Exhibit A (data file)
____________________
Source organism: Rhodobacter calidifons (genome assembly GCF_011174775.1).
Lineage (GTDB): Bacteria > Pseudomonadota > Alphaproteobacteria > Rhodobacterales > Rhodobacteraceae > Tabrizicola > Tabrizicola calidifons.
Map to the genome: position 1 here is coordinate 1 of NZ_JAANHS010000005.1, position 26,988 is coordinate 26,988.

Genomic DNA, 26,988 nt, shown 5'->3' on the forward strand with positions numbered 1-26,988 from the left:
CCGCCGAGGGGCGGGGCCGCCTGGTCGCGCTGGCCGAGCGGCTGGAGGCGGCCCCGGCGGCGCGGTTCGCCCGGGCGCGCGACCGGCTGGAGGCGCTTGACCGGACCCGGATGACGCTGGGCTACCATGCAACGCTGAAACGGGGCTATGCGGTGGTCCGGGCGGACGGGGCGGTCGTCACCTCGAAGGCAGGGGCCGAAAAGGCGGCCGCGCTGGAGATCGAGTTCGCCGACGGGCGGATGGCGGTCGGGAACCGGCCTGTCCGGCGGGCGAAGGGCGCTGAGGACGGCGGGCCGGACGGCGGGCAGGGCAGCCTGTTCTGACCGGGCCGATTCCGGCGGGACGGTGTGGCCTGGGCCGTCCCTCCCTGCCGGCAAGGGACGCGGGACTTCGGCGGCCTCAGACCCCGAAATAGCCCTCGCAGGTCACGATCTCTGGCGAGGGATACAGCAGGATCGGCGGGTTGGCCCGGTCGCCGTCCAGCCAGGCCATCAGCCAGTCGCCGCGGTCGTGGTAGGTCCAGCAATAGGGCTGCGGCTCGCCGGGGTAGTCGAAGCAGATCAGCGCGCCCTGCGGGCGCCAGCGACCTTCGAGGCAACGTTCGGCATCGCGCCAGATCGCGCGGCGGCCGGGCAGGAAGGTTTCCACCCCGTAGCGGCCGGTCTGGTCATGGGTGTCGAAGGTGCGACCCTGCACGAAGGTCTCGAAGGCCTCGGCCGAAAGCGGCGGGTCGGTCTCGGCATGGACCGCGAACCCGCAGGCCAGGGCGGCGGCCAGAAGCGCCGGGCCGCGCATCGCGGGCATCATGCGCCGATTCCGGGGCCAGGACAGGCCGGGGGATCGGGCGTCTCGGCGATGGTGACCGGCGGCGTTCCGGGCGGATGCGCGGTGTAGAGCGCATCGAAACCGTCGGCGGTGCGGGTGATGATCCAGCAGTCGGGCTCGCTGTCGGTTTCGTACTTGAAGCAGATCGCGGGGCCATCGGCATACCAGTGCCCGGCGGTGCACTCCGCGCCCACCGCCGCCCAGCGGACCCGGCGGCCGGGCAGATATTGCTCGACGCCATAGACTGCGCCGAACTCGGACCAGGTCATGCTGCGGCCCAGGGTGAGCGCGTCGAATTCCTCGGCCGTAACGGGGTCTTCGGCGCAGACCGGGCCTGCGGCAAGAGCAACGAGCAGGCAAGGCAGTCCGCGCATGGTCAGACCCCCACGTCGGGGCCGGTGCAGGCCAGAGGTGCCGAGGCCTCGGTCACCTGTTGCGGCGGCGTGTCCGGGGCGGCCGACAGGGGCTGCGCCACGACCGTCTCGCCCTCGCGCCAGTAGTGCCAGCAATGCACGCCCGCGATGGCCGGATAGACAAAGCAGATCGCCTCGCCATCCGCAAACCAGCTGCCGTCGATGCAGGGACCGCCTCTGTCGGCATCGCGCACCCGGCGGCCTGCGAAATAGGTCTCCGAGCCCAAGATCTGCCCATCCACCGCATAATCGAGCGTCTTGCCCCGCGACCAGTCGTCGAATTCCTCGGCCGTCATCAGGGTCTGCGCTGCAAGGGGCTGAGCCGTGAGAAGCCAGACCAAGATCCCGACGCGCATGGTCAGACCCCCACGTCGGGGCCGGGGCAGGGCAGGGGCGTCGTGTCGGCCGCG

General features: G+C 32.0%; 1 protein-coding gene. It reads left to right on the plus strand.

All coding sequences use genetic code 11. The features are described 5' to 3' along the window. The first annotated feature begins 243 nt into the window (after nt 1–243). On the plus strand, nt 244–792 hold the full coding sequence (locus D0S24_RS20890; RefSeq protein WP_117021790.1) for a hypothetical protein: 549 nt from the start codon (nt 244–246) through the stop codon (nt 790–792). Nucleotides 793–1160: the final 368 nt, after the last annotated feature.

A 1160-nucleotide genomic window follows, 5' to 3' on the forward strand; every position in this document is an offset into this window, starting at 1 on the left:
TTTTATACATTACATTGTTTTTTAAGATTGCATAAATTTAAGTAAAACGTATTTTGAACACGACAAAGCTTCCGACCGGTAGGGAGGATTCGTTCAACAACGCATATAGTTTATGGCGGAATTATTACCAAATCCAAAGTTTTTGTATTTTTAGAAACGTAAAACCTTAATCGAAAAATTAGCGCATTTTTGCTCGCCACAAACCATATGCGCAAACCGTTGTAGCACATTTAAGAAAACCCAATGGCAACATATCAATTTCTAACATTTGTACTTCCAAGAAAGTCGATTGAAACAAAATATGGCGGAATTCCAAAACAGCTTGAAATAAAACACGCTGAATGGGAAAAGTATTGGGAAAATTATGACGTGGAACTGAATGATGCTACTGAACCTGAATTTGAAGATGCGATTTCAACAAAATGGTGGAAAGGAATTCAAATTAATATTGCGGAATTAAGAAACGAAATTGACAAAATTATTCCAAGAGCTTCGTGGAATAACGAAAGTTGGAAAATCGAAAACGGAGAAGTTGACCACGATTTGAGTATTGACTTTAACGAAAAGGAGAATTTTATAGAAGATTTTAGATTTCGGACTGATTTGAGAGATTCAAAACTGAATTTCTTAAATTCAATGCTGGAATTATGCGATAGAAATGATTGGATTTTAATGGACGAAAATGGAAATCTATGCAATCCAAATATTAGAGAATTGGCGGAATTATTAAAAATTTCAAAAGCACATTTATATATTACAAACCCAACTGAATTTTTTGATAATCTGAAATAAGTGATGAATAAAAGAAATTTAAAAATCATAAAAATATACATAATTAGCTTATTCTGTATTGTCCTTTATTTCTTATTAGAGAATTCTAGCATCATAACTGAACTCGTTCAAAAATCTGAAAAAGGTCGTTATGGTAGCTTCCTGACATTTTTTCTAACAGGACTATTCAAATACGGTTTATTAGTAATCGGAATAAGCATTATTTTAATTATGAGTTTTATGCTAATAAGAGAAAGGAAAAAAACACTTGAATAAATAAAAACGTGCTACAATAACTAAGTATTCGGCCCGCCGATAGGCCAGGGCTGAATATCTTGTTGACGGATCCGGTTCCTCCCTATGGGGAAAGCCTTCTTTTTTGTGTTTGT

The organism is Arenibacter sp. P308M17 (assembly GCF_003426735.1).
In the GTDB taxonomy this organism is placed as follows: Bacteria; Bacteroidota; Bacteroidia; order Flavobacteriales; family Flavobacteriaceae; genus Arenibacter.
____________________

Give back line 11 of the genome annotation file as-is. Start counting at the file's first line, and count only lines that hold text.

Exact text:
In the GTDB taxonomy this organism is placed as follows: Bacteria; Bacteroidota; Bacteroidia; order Flavobacteriales; family Flavobacteriaceae; genus Arenibacter.